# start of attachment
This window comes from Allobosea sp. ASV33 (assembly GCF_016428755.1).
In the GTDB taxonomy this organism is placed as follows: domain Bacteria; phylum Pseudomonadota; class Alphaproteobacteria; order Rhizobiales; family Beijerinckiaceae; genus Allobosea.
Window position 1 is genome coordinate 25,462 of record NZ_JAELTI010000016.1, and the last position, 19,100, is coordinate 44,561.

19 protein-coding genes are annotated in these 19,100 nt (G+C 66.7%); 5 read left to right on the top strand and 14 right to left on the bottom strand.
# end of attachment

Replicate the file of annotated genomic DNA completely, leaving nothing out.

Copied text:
This window comes from Allobosea sp. ASV33 (assembly GCF_016428755.1).
In the GTDB taxonomy this organism is placed as follows: domain Bacteria; phylum Pseudomonadota; class Alphaproteobacteria; order Rhizobiales; family Beijerinckiaceae; genus Allobosea.
Window position 1 is genome coordinate 25,462 of record NZ_JAELTI010000016.1, and the last position, 19,100, is coordinate 44,561.

19 protein-coding genes are annotated in these 19,100 nt (G+C 66.7%); 5 read left to right on the top strand and 14 right to left on the bottom strand.